Position Sizing Rules

When you learn the ropes as a Forex newbie, sooner or later you start wondering about advantages and disadvantages of using different position sizing techniques. This guide talks about various position sizing rules that can be used in Forex trading. It is a very important topic and your success in the foreign exchange market in great part depends from the trade sizing methods you will use. There are five main types of position sizing techniques:

Below, each of these rule systems are explained in detail.

Fixed position size

It is probably the most widely used position size type — a trader just sets a fixed lot size (for example, 1 standard lot) on all their positions. The technique is very simple to implement — both manually and in an expert advisor. It doesn't require any calculations. The problem is that it is very limited and can be quite dangerous (if the fixed size is too large).

With a fixed position size, the trader's income doesn't rise with the growth of the account balance, so the trader isn't earning profit that would be earned by employing some other position sizing models. When a trader sets their fixed position size to some large amount compared to the account balance, the risk is that the account will get wiped out in case of a continuous losing streak.

This type of position sizing can be chosen can be employed in situations when you need to trade aggressively — for example, in trading championships. Sometimes, a fixed risk is justified for a once-in-a-lifetime trading opportunity when you have carefully assessed its risk and reward potential. Otherwise, this position sizing system isn't recommended for use with a live account.

Example: Every position's volume is set to 3 standard lots.

Martingale position sizing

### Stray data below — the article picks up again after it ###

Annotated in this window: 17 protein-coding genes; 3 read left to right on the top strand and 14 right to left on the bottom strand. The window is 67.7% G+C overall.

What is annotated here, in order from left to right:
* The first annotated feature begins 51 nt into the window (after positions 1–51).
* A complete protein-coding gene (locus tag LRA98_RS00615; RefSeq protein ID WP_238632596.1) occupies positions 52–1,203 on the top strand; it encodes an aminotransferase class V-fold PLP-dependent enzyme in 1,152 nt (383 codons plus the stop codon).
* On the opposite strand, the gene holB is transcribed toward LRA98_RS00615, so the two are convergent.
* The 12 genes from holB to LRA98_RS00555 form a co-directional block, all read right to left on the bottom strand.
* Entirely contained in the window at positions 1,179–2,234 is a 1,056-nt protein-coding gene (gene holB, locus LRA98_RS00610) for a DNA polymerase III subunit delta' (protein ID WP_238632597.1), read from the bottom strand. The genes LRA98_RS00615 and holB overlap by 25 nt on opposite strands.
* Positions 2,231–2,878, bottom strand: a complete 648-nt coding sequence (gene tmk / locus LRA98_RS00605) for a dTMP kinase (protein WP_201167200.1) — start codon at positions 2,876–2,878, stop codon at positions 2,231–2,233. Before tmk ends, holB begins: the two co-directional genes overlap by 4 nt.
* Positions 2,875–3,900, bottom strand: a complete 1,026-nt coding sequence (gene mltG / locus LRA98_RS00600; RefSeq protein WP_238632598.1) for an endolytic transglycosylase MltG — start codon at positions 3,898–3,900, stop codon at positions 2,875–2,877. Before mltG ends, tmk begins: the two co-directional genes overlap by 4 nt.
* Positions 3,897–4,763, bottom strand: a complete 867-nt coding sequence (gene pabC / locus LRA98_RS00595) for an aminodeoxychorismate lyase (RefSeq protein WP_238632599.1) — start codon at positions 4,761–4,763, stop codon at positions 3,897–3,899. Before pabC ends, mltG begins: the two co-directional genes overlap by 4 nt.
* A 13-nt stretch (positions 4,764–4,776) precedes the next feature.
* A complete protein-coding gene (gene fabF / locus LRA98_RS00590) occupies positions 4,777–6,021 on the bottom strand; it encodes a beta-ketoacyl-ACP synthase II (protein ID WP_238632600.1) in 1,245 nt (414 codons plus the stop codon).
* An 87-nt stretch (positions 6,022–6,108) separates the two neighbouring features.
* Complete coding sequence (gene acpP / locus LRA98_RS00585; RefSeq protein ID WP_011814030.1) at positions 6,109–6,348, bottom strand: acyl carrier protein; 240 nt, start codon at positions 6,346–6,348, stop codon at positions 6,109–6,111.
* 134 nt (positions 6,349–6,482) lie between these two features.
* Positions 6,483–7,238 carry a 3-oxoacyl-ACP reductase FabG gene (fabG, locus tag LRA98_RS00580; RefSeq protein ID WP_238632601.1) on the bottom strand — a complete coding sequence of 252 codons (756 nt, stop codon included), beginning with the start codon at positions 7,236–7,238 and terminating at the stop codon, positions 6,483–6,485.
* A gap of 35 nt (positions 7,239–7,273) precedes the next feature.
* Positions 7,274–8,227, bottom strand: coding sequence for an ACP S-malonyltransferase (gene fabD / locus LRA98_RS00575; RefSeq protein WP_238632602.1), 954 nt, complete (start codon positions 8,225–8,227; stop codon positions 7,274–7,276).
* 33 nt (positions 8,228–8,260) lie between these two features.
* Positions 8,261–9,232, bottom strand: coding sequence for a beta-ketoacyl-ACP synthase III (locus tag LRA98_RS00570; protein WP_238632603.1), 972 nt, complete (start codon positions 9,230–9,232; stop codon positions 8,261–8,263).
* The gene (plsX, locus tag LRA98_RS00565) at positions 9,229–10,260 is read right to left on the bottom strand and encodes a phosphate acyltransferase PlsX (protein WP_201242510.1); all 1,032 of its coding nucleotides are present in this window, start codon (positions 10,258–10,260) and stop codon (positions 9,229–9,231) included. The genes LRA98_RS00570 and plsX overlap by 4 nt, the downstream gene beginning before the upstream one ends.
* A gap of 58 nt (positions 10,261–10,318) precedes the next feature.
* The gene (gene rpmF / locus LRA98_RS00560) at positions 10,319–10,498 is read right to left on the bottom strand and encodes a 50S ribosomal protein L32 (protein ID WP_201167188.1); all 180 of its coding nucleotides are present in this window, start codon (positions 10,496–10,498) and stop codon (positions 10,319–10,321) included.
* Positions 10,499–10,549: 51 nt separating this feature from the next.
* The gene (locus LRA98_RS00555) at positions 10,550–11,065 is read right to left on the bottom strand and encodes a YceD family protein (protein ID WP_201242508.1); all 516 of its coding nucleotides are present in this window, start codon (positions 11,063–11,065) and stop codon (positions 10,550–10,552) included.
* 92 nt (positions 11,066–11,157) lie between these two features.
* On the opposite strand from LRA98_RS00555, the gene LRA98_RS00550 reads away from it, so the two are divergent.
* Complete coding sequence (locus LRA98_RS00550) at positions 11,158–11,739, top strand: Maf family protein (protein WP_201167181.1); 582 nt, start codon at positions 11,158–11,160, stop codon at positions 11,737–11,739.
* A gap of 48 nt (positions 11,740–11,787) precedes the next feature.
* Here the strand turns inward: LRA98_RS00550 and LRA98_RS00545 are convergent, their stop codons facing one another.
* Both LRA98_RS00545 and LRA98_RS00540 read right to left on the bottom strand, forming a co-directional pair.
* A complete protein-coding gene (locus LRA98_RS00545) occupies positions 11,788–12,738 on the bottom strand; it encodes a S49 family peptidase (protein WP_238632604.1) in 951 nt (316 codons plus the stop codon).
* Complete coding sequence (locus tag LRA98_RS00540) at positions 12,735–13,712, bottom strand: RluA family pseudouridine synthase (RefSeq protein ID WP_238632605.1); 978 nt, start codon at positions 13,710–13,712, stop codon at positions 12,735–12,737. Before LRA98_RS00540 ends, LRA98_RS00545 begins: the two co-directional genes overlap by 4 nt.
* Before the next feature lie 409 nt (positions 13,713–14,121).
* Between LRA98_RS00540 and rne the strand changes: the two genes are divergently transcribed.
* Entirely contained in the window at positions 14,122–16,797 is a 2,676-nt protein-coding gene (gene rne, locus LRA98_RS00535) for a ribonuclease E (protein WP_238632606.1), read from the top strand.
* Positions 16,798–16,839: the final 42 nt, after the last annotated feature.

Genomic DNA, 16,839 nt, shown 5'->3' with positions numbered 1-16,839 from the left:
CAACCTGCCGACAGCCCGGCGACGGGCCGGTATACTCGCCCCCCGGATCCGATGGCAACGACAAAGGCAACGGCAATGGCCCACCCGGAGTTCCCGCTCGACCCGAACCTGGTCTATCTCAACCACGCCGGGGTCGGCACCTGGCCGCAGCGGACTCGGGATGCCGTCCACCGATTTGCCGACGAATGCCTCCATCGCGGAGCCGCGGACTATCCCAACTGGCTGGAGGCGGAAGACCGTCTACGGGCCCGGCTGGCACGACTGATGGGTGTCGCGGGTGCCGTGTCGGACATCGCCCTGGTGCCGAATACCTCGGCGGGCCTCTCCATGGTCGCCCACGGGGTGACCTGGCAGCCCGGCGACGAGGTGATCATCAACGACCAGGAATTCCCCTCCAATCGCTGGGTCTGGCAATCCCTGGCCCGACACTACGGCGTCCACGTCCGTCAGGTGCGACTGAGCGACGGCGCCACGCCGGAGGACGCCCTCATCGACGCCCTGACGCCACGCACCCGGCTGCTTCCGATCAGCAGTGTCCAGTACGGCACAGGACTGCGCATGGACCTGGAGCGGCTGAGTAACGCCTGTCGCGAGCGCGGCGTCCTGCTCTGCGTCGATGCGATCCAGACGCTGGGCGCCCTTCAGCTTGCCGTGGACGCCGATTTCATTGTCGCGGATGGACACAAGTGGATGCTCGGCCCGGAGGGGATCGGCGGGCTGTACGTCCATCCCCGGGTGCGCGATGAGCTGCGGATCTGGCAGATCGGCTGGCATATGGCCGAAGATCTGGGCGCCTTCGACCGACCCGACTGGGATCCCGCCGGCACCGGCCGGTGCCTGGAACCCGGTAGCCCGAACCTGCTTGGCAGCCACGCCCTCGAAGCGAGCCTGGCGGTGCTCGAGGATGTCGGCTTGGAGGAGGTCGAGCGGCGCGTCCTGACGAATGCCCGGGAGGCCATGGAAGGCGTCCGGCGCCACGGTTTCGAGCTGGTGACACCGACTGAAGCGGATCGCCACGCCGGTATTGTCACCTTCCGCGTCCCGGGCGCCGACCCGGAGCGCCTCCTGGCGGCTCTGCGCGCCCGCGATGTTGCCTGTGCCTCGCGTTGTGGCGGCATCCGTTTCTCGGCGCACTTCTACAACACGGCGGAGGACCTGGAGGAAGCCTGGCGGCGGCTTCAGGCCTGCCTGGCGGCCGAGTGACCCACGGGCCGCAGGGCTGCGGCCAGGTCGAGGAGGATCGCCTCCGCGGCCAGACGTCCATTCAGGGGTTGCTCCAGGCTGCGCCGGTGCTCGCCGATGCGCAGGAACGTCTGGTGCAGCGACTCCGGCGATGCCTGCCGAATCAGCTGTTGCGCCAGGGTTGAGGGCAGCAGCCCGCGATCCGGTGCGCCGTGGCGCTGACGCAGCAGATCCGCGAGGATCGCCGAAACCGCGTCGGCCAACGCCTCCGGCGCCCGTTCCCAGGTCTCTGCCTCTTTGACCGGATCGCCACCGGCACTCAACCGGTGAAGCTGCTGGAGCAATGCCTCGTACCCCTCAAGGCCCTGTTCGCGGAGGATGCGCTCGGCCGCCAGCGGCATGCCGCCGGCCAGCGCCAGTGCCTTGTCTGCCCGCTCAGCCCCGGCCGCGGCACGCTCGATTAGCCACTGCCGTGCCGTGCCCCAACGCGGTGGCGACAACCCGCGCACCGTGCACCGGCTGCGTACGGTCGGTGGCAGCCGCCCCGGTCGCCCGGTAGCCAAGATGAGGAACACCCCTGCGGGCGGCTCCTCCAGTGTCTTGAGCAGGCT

If you thought that fixed position sizing is dangerous, then Martingale position sizing is definitely not for you. The main rule of this technique is to increase your position size as you take losses. It is derived from the Martingale gambling system, which involves doubling your bet anytime you lose and was very popular back in the 19th century; it is still popular among some gamblers and Forex traders. This system offers a sure-fire money winning method for a trader with an infinite account balance, but, unfortunately, even George Soros' account isn't infinitely big.

In Forex, Martingale position sizing is somewhat popular partially because it offers a comfort of potential revenge on the market. A trader doubling a position size after a loss is hoping to get back what was lost and also to gain some profit at the same time. In reality, a streak of 5–6 losses in a row usually leaves the trading account empty.

Example: Using one lot as a position size, you have lost $1,000 on a trade. You increase the next position's size to two standards lots to double your potential profit (to cover your previous loss). If that one is lost too, you double the position size again to 4 standard lots, and so on.

Risk-insensitive fixed fractional position sizing